Is this California? France? Italy? I hear you say? No, this is Mudgee, NSW. It should come as no surprise that the main things to do in Mudgee revolve around food and wine as this is prime wine growing country, only 3.5 hours drive from Sydney.
The name Mudgee derives from the Wiradjuri term moothi, meaning ‘nest in the hills’.
The region is made up of four towns – Mudgee, Gulgong, Kandos and Rylstone, has more than 40 cellar doors and is one of NSW’s oldest and largest wine regions, with the first vines planted in the 1850s.
The Mudgee Region is home to the first organically certified vineyard, as well as Australian chardonnay.
- How to get to Mudgee
- Weather in Mudgee
- Things to do in Mudgee
- 1- Tour the wineries
- 2- Sample delicious food
- 3- Ride the Mudgee Miniature Railway
- 4- Drink beer at the Mudgee Brewing Company
- 5- Taste Butterscotch Schnapps at Baker Williams Distillery
- 6- Go on a balloon flight
- 7- Visit a farm
- 8- Shop in a market
- 9- Visit Robert Stein’s Motorcycle Museum
- 10- Visit the Colonial Inn Museum
- Mudgee Restaurants
- Mudgee Wineries
- Day trips from Mudgee
- Mudgee Accommodation
How to get to Mudgee
If you’re spending time in Sydney, Newcastle, Wollongong or Canberra, Mudgee is only a few hours away.
Sydney to Mudgee is 3.5 hours along the Great Western Highway and a beautiful road trip through the gorgeous Blue Mountains. Another route is the Bells Line of Road to Lithgow.
Newcastle to Mudgee is a four-hour drive along the Bylong Valley Way through Maitland.
Wollongong to Mudgee is a four-hour drive on the Great Western Highway and Castlereagh Highway.
It doesn’t matter which route you take to Mudgee, there’s plenty to see along the way.
Weather in Mudgee
Any time of the year is a good time to visit the Mudgee region but October or November, when the wisteria, lavender and irises turn the area into a bucolic Renoir painting is my favourite.
Mudgee magic indeed…
Things to do in Mudgee
1- Tour the wineries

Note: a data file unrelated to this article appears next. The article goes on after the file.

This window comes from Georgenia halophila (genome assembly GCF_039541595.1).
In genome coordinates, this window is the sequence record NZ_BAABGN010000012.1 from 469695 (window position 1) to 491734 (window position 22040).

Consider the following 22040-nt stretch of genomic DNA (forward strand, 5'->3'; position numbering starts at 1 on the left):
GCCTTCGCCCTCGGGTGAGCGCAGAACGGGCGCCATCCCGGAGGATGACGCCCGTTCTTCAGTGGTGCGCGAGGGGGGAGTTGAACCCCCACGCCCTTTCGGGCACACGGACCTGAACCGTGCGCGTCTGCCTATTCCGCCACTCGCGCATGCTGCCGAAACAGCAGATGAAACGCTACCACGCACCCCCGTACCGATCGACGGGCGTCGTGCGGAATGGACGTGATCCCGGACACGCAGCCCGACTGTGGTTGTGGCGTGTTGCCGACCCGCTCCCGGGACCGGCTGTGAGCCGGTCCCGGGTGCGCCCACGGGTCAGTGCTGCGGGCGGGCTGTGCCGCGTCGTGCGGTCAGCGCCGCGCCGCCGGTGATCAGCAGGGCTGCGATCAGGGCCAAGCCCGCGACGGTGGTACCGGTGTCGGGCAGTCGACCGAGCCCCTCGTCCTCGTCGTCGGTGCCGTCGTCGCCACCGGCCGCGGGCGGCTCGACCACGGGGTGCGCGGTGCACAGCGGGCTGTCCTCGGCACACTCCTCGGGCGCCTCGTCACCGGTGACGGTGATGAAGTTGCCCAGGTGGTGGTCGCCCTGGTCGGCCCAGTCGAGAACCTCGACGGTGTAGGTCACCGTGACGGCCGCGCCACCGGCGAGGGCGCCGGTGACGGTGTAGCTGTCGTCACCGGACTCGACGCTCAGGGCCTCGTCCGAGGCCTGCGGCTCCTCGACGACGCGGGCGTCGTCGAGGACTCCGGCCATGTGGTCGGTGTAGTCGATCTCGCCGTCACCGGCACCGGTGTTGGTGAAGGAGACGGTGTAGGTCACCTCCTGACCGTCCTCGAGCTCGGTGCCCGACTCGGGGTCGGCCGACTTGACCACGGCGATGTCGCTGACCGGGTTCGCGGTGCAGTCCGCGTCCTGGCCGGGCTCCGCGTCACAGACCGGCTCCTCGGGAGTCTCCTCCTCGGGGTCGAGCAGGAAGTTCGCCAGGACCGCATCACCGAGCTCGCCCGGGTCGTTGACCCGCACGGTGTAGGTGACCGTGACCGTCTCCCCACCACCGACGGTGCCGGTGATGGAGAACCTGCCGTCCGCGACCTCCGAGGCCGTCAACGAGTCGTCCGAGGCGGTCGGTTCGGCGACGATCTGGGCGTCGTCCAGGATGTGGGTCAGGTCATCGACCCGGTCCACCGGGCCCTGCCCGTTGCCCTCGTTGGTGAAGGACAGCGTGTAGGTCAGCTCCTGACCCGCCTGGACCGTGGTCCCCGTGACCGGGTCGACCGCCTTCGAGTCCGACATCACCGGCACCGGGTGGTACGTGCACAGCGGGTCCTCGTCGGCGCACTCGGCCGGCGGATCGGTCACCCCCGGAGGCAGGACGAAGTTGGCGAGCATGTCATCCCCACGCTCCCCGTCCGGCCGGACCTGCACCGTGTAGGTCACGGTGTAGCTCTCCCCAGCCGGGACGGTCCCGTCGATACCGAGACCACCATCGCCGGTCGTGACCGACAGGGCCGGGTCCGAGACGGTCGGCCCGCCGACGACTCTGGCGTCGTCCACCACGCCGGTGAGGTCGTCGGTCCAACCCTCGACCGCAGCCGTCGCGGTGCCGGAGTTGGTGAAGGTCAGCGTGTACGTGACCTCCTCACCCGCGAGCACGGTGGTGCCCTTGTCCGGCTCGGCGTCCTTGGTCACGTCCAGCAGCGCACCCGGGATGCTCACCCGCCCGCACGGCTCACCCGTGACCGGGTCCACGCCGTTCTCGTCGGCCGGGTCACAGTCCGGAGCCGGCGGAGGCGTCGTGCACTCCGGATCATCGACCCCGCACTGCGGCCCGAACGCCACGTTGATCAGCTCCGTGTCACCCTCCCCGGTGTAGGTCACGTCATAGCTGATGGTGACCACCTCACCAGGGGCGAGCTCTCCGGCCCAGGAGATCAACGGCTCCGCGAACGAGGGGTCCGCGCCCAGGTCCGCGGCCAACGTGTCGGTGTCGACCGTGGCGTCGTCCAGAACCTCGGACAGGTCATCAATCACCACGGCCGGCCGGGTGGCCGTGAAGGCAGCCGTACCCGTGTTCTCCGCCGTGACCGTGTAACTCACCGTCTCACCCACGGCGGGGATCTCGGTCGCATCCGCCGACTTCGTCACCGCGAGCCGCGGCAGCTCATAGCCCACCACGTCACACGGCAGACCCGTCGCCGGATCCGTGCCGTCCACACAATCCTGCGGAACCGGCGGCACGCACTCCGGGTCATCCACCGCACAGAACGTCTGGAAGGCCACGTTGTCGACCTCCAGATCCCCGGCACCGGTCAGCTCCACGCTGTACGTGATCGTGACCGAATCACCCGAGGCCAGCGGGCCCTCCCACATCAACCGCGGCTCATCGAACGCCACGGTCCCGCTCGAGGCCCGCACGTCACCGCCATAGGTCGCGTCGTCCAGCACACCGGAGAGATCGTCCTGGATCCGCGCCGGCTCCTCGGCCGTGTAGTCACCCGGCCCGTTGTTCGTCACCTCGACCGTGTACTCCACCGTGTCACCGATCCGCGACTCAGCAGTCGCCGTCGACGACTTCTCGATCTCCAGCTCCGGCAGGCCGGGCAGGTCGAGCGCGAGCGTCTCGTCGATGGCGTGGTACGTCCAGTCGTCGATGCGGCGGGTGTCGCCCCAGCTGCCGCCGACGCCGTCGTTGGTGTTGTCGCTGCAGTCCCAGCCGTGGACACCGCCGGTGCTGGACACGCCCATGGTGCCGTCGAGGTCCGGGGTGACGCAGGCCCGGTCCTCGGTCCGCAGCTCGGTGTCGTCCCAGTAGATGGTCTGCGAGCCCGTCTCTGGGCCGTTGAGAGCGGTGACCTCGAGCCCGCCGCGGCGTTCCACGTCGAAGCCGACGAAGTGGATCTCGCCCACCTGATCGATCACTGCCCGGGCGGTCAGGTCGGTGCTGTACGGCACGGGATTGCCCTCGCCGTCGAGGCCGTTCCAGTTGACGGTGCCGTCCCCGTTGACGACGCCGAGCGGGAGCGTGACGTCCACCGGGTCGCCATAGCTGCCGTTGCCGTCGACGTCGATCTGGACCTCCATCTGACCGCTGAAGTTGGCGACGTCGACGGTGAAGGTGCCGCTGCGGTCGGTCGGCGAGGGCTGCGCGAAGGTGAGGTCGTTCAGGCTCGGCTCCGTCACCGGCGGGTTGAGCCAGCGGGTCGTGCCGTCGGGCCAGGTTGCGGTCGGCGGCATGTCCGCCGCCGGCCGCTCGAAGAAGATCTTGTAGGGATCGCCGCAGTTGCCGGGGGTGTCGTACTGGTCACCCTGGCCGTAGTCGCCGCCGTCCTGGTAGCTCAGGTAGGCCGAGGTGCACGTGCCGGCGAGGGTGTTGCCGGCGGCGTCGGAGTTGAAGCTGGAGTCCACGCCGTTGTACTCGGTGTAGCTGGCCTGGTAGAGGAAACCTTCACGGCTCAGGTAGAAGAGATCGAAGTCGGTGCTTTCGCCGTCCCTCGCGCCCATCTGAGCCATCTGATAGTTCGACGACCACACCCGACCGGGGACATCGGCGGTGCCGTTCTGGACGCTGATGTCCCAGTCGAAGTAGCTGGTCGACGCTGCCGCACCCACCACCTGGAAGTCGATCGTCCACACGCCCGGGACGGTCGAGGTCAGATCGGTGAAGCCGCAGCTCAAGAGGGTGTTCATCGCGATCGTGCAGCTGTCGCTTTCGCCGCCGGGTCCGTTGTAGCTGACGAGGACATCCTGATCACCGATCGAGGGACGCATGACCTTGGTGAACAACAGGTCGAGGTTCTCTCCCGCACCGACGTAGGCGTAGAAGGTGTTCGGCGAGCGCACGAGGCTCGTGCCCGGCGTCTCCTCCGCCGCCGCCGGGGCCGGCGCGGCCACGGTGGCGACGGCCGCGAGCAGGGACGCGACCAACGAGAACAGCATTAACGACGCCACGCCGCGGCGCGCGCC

Mudgee is a small wine region with winemakers who are passionate about their craft and a tour of the wineries in Mudgee is a pleasant way to spend a few days.
With more than 40 cellar doors, there’s plenty to keep you focused on your wine tasting mission.
See our Mudgee wineries section for recommendations.
2- Sample delicious food
Along with wine, food is a focus in Mudgee and there are several excellent restaurants run by creative and passionate chefs.
Fresh produce is readily available in the region and there’s a creative culinary flair that you will discover as you eat your way around Mudgee’s restaurants.
See our Mudgee restaurants section for restaurants in Mudgee you shouldn’t miss.
3- Ride the Mudgee Miniature Railway
If you’re visiting Mudgee with the family, riding the Mudgee Miniature Railway is a fun thing to do.
Train rides are on the second Sunday of each month (10 am to 2 pm).
4- Drink beer at the Mudgee Brewing Company
For a change, head to boutique micro-brewery Mudgee Brewing Company to taste locally brewed beer and enjoy a meal.
Mudgee Brewing is at 4 Church Street, Mudgee.
5- Taste Butterscotch Schnapps at Baker Williams Distillery
Located at Vinifera Wines cellar door, Baker Williams Distillery is a micro-distillery that produces a range of liqueurs and spirits such as Wheat Vodka, cafe liqueur and Butterscotch Schnapps.
Baker Williams Distillery is at 194 Henry Lawson Drive, Bombira.
6- Go on a balloon flight
A one-hour balloon flight over the Mudgee region followed by a decadent champagne breakfast is a lovely treat.
Balloon flights are once a month and usually on the first Saturday.
7- Visit a farm
Ride a horse, cuddle a lamb or feed the cows at Ba Mack Farmstay. As Mudgee is surrounded by farms, visiting one is a perfect thing to do to get into the spirit of the region.
Also, on the third Sunday of each month, there are farmgate guided tours available via the Mudgee information centre.
8- Shop in a market